Another little task – the building of a secondary school for orphaned children (Maluba) – is moving well. I visited the site this afternoon and the foundations are in place and they expect to start laying the concrete slab and making the hydroform bricks. These are the bricks that are formed mainly of soil compressed at high pressure – they are moulded to fit together without the need for mortar and produce excellent buildings very quickly. The handpump is working well and there is now a hut for the security guard. My biggest surprise was that it is already in use! A group of children, who one day hope to be students at the school, were using the field for a football match.

As usual the days are too short – though when you are still talking to people from Cheltenham at gone 11pm they become a little longer!

With luck I'll have any earlier night tonight!!


Wednesday, July 2, 2008

Arrived Safely in Monze

Tuesday 1st July

This year's adventure is now underway.

I spent the weekend celebrating my dad's second silver wedding anniversary. (He was married to my mother for over 30 years and has now been married to his second wife for 25 years). It was also a wonderful opportunity to say goodbye to my family before I went direct from Hastings – where my dad lives - to Heathrow Airport.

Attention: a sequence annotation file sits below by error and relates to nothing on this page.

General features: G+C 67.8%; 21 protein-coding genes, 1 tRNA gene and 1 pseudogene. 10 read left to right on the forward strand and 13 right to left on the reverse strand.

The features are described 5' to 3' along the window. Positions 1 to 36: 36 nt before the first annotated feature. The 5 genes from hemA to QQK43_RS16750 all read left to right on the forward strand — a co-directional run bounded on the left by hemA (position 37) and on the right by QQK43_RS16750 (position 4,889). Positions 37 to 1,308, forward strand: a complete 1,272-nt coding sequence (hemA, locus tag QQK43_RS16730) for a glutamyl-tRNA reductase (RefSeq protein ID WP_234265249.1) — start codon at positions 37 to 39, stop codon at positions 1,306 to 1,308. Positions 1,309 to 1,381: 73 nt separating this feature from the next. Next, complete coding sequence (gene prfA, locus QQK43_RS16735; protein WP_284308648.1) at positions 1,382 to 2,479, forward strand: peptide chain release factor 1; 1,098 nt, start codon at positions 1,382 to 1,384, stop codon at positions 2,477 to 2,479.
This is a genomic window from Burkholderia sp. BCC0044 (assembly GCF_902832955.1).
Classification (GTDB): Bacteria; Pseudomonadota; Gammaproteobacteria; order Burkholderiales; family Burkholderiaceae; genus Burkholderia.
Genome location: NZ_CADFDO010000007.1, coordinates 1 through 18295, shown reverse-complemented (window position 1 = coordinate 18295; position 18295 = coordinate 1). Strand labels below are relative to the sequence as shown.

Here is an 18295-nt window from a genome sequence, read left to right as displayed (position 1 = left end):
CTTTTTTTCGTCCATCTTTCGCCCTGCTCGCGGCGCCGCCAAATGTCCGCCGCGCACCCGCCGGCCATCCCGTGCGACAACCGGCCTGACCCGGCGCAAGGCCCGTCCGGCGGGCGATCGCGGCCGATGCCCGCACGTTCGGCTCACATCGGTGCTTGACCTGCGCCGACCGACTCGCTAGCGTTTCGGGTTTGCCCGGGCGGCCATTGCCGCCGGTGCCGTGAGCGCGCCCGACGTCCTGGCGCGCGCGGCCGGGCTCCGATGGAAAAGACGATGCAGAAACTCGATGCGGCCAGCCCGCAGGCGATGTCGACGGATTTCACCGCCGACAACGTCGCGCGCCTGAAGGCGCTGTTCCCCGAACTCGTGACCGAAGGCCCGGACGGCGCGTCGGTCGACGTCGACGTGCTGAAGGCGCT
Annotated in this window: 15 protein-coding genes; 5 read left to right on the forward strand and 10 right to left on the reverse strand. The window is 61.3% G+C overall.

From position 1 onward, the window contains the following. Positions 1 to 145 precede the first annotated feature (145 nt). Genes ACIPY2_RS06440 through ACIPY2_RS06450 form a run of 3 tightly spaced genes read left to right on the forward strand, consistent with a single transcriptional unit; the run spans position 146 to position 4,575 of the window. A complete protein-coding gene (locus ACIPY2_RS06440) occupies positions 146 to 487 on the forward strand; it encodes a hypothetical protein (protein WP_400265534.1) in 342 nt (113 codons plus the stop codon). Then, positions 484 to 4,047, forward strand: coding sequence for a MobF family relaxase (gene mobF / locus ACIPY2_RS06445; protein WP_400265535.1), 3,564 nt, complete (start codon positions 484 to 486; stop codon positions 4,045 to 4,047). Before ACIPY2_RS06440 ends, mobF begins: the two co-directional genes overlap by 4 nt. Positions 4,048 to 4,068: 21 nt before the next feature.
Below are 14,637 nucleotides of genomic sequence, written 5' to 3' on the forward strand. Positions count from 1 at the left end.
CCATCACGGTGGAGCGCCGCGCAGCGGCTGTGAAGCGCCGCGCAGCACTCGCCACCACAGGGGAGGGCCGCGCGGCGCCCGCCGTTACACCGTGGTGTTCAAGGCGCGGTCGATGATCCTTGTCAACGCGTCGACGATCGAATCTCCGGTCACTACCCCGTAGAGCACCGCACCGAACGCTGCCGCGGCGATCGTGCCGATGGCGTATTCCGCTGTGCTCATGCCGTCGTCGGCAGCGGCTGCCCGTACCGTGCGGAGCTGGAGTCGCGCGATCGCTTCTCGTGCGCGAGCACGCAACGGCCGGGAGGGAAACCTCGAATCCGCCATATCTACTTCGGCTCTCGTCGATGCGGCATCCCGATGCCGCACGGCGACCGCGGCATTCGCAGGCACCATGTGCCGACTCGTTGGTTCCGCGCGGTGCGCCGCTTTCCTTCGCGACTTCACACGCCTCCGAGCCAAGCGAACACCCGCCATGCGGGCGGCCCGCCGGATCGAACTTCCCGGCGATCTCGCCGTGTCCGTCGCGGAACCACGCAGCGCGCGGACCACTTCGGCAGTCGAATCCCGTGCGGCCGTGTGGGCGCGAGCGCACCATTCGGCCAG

As always there is relief when I manage to offload my case and get into the departure lounge without having to remove items or use a different bag. (There is never more than a few ounces or centimetres leeway and I haven't precision instuments at home to be sure!). Well, all was fine and I was at last on board. The plane left the gate on schedule and as we started taxi-ing I remembered landing on a previous occasion because we appeared to be approaching the runway where planes were landing. On that occasion we had to cross the runway where planes were taking off. This was a bit more exciting because we waited for a gap and then sped across the runway while I could still see 2 or 3 planes approaching the runway with their headlights shining at us. Anyway we were soon airborn and after enjoying the flight over the South of England and across the channel, which was very busy with boats, I settled down to watch a video. I don't remember the title but it was about a couple of guys who were dying of cancer and given a few months to live. One had a lot of money and the other had faith. They decided to spend time making the most of their last days. They created a wish list and set about crossing off the items. The final outcome was that they spent a very exciting and fulfilling last few months of their lives and both gained greatly from what the other could give and the great friendship that grew.